Another look at the identical tastes hypothesis on the analysis of cross-country alcohol data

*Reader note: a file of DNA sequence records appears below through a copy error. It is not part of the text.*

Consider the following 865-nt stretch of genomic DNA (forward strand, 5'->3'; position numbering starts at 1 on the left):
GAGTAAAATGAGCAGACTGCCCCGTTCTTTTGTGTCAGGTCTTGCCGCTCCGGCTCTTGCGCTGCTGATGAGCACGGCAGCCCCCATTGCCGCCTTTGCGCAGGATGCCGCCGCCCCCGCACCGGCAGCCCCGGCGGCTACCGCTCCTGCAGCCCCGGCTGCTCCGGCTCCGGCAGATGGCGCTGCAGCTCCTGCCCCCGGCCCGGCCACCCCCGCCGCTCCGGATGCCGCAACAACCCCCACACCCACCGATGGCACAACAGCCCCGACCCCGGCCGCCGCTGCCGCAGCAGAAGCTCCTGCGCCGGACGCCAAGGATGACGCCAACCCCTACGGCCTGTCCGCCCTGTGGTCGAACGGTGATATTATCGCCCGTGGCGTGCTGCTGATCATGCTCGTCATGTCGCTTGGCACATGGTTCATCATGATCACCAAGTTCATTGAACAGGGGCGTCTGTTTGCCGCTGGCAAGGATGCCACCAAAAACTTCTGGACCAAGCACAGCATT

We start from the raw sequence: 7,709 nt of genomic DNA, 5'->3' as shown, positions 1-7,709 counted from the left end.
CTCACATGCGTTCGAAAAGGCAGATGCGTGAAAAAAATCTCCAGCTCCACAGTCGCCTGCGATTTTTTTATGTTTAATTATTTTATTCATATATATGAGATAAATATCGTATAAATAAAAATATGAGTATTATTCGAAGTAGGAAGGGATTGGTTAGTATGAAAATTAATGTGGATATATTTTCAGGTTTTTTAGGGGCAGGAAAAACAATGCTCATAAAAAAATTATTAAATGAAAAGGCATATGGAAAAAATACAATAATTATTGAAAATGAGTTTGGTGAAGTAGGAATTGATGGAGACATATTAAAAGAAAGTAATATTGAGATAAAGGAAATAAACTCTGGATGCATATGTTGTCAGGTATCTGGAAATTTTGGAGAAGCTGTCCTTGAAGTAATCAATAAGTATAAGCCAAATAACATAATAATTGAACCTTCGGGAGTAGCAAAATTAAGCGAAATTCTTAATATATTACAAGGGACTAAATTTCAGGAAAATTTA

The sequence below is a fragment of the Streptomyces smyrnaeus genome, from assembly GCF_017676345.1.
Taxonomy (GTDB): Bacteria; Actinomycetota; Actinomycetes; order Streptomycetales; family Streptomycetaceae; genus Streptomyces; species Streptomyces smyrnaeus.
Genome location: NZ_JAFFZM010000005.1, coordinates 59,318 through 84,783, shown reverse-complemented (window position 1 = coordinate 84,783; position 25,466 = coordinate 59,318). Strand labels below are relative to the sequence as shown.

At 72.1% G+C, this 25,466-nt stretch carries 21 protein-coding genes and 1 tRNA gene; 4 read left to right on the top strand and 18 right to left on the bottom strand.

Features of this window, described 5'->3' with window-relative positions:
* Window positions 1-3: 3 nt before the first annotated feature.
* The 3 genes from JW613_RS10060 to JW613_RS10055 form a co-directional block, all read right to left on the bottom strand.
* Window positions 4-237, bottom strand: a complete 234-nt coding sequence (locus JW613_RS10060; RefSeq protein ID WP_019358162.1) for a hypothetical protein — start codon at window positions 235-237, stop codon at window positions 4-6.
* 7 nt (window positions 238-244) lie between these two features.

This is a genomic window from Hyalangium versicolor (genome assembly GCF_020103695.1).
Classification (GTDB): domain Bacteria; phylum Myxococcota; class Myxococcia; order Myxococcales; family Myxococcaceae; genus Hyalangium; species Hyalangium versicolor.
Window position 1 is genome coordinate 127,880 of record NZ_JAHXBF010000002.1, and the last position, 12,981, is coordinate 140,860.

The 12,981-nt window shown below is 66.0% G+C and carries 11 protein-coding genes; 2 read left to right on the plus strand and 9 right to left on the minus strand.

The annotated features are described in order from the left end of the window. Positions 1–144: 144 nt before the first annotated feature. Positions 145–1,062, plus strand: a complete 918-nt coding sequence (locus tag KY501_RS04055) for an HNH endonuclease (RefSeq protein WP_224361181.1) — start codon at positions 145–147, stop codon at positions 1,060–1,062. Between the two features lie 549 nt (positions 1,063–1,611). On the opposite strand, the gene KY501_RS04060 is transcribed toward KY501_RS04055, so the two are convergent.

A number of studies have appeared in the area of cross-country consumption comparisons, where a common system of demand equations is used to model the consumption patterns of all countries. Under this approach, tastes are taken to be the same internationally. Such an assumption of identical tastes was forcibly advocated by the dual Nobel laureates, Stigler and Becker, who argued that tastes neither change capriciously nor differ importantly between people. In this paper, we use the system-wide approach to demand analysis to analyse the alcohol consumption patterns of drinkers from 10 high-income industrialised countries and verify Stigler and Becker's (Rev Econ Statist 59:113-118, 1977) hypothesis by testing whether pooling the data across countries is acceptable. We also present the implied demand elasticities for beer, wine and spirits for the 10 countries and discuss the use of these elasticities in policy-related applications.